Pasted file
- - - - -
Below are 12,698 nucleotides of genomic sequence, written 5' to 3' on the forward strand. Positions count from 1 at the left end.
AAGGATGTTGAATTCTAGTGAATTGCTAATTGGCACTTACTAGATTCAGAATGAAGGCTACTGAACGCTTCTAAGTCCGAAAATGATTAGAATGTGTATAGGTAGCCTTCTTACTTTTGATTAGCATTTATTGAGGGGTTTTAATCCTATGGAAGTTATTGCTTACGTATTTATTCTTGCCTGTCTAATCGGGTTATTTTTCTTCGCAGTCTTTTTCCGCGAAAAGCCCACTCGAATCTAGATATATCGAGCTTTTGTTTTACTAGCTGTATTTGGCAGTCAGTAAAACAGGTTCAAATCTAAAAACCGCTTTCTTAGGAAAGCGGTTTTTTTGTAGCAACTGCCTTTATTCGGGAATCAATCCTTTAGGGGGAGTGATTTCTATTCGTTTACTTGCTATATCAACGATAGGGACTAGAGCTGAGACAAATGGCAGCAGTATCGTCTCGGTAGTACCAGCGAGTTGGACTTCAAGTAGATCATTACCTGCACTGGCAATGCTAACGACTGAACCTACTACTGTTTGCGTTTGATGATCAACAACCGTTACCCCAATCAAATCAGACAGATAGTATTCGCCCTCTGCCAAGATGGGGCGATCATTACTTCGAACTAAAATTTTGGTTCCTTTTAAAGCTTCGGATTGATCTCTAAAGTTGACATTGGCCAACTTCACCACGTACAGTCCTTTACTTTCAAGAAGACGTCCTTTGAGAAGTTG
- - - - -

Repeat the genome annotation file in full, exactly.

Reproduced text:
Below are 12,698 nucleotides of genomic sequence, written 5' to 3' on the forward strand. Positions count from 1 at the left end.
AAGGATGTTGAATTCTAGTGAATTGCTAATTGGCACTTACTAGATTCAGAATGAAGGCTACTGAACGCTTCTAAGTCCGAAAATGATTAGAATGTGTATAGGTAGCCTTCTTACTTTTGATTAGCATTTATTGAGGGGTTTTAATCCTATGGAAGTTATTGCTTACGTATTTATTCTTGCCTGTCTAATCGGGTTATTTTTCTTCGCAGTCTTTTTCCGCGAAAAGCCCACTCGAATCTAGATATATCGAGCTTTTGTTTTACTAGCTGTATTTGGCAGTCAGTAAAACAGGTTCAAATCTAAAAACCGCTTTCTTAGGAAAGCGGTTTTTTTGTAGCAACTGCCTTTATTCGGGAATCAATCCTTTAGGGGGAGTGATTTCTATTCGTTTACTTGCTATATCAACGATAGGGACTAGAGCTGAGACAAATGGCAGCAGTATCGTCTCGGTAGTACCAGCGAGTTGGACTTCAAGTAGATCATTACCTGCACTGGCAATGCTAACGACTGAACCTACTACTGTTTGCGTTTGATGATCAACAACCGTTACCCCAATCAAATCAGACAGATAGTATTCGCCCTCTGCCAAGATGGGGCGATCATTACTTCGAACTAAAATTTTGGTTCCTTTTAAAGCTTCGGATTGATCTCTAAAGTTGACATTGGCCAACTTCACCACGTACAGTCCTTTACTTTCAAGAAGACGTCCTTTGAGAAGTTG